England thought of that stripling band, marching like a forlorn hope against idolatry, assailing systems which were enfibred round the hearts of nations, and which the habits of centuries had rooted, systems magnificent in furniture, and venerable for age,—no wonder that they should have had their zeal and faith stirred up afresh, and should have been prompted, as by Divine inspiration, to greater liberality and more fervent prayer.

The wonderful interpositions of Divine Providence on behalf of the bereaved ones, and the auspicious commencement and progress of the Mission to Ceylon, are now matters of history, and, as such, need not be recorded here.

Mr. Clough's labours in Ceylon were, from an early period, distinguished by remarkable success. On his first station at Galle, he was visited by many persons whose curiosity had been powerfully excited, and whose language was, in effect, “Thou bringest certain strange things to our ears : we would know therefore what these things mean.” The higher classes in the island were, in many instances, led to sanction and help the Mission. From Lord Molesworth, the Commandant of the Galle garrison, Mr. Clough received marked attention ; and the friendship of that benevolent and Christian nobleman was of great advantage in gaining the respect and confidence both of the European and the native population.

“ He has been to me," wrote Mr. Clough to England, “a father, a friend, and a guide.” Under his Lordship’s patronage, the Missionary obtained access to the troops in the garrison. Services were held for their benefit, and speedily a class of twenty members was formed, among whom was William Lalmon, a native who afterwards became a valuable Assistant Missionary. After awhile the Maha, or great Moodeliar of the district, (a man of high rank and influence among the natives,) understanding that Mr. Clough wished to establish a school for the sons of native headmen, offered him a house to reside in, and entrusted four sons to his care. This gave him at once a residence of comfort, and access to the native population, among whom he yearned to labour.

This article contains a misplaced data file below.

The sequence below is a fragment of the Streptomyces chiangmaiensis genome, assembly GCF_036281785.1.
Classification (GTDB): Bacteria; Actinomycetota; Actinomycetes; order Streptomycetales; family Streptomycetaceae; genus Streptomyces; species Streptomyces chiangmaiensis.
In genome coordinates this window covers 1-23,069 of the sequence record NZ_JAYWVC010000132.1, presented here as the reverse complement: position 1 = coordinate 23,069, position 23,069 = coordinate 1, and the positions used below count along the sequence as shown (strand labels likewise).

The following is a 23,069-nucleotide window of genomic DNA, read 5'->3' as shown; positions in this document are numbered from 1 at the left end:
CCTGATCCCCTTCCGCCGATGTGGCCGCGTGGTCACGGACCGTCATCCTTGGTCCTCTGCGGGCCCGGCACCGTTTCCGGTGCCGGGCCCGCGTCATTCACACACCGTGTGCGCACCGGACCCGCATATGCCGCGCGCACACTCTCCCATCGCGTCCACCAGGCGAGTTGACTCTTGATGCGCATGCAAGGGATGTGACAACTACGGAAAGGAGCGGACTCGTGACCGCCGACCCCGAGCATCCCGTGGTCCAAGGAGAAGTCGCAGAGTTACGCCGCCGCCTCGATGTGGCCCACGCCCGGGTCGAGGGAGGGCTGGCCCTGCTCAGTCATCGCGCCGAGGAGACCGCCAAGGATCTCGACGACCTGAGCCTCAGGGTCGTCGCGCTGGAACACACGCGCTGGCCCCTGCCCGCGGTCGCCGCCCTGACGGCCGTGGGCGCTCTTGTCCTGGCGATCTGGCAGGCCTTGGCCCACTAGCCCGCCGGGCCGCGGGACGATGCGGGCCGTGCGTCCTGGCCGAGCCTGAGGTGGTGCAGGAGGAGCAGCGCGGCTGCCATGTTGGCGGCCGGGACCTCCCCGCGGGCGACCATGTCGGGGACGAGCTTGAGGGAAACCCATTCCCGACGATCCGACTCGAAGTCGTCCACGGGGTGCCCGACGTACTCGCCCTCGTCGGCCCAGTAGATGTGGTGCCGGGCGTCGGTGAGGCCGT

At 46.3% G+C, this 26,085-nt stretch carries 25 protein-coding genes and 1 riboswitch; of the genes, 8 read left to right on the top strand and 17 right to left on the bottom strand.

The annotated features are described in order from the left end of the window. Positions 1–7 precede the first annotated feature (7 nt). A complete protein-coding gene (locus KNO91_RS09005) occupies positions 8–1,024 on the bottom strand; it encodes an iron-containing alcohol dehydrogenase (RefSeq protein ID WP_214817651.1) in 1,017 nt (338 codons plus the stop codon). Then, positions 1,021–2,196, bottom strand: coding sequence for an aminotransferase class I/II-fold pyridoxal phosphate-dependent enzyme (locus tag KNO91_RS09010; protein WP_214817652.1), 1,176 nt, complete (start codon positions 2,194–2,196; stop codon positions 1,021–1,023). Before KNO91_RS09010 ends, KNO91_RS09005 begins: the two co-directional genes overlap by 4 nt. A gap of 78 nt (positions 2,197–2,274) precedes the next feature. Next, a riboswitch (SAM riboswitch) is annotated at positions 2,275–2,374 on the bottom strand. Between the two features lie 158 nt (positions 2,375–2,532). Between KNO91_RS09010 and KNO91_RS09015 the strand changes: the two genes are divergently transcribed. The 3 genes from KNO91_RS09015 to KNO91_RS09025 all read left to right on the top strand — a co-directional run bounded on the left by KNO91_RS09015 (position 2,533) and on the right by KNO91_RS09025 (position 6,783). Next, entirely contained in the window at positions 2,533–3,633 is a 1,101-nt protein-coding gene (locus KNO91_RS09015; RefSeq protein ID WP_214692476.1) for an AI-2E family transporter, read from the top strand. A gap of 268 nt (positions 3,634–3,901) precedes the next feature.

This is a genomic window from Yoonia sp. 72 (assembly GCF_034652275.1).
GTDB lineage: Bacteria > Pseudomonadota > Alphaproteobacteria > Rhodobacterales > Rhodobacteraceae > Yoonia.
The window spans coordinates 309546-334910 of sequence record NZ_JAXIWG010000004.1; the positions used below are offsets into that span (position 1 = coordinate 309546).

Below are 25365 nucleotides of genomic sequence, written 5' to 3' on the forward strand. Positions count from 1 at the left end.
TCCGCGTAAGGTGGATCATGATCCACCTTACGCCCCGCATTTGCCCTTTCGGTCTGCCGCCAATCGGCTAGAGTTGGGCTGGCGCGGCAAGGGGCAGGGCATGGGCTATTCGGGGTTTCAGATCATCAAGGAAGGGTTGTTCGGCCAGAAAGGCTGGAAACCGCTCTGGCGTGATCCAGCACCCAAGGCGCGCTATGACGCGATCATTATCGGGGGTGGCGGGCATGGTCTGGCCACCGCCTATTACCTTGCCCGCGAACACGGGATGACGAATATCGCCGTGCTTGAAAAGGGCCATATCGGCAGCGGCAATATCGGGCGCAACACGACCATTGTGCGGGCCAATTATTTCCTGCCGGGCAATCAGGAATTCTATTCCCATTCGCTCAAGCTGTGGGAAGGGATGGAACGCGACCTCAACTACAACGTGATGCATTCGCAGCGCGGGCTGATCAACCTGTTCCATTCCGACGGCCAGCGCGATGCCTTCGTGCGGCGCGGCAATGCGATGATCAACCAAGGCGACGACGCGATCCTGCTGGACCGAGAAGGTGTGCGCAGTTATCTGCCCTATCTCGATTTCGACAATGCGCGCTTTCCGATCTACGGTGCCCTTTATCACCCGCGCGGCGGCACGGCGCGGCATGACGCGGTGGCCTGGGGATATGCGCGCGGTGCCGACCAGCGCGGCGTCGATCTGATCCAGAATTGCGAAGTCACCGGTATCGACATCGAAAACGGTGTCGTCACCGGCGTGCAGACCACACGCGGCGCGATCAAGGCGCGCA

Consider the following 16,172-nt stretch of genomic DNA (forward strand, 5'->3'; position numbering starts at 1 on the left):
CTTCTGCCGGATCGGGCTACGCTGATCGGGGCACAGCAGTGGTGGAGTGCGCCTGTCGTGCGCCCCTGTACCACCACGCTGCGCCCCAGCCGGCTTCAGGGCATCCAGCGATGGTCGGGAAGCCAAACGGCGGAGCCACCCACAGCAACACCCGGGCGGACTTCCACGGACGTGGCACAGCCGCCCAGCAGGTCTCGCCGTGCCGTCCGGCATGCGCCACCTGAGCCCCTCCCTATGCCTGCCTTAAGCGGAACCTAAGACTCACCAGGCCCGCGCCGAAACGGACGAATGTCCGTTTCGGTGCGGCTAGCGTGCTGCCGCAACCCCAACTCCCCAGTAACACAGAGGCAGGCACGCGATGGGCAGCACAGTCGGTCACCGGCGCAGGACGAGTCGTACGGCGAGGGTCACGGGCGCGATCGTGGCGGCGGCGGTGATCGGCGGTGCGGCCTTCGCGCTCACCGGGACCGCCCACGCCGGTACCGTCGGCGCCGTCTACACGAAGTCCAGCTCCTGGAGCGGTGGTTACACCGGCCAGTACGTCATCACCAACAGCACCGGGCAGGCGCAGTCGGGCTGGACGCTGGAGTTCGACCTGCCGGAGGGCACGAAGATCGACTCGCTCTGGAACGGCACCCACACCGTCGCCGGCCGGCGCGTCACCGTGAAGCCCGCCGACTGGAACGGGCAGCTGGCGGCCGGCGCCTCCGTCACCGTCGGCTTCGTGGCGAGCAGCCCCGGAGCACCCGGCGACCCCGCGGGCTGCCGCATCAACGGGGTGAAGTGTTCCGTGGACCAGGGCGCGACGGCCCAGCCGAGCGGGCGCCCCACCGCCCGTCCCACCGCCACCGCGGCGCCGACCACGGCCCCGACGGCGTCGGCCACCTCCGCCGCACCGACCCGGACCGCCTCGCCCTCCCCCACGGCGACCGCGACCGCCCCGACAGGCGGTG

At one of the Buddhist festivals, (which he embraced every opportunity of attending) Mr. Clough conversed with a distinguished and learned Priest, Petrus Panditta Sekara,—who, by the blessing of God upon the endeavours of His servant, was induced to embrace Christianity, and was publicly baptized on Christmas-day, 1814. Within twelve months, by the same blessing upon faithful effort, Rajahgooroo, known as the Ava Priest, was also won over to Christianity, and baptized.

In the year 1815 Mr. Clough removed to Colombo ; at which place he continued henceforth to reside, during the whole period of his Mission in Ceylon. In April, 1816, he had begun to preach in Singhalese, the vernacular of the southern districts of Ceylon ; and about the same time he had made sufficient progress in the study of Portuguese, which was spoken by many Europeans and their descendants, to justify his public addresses in that language also ; so that he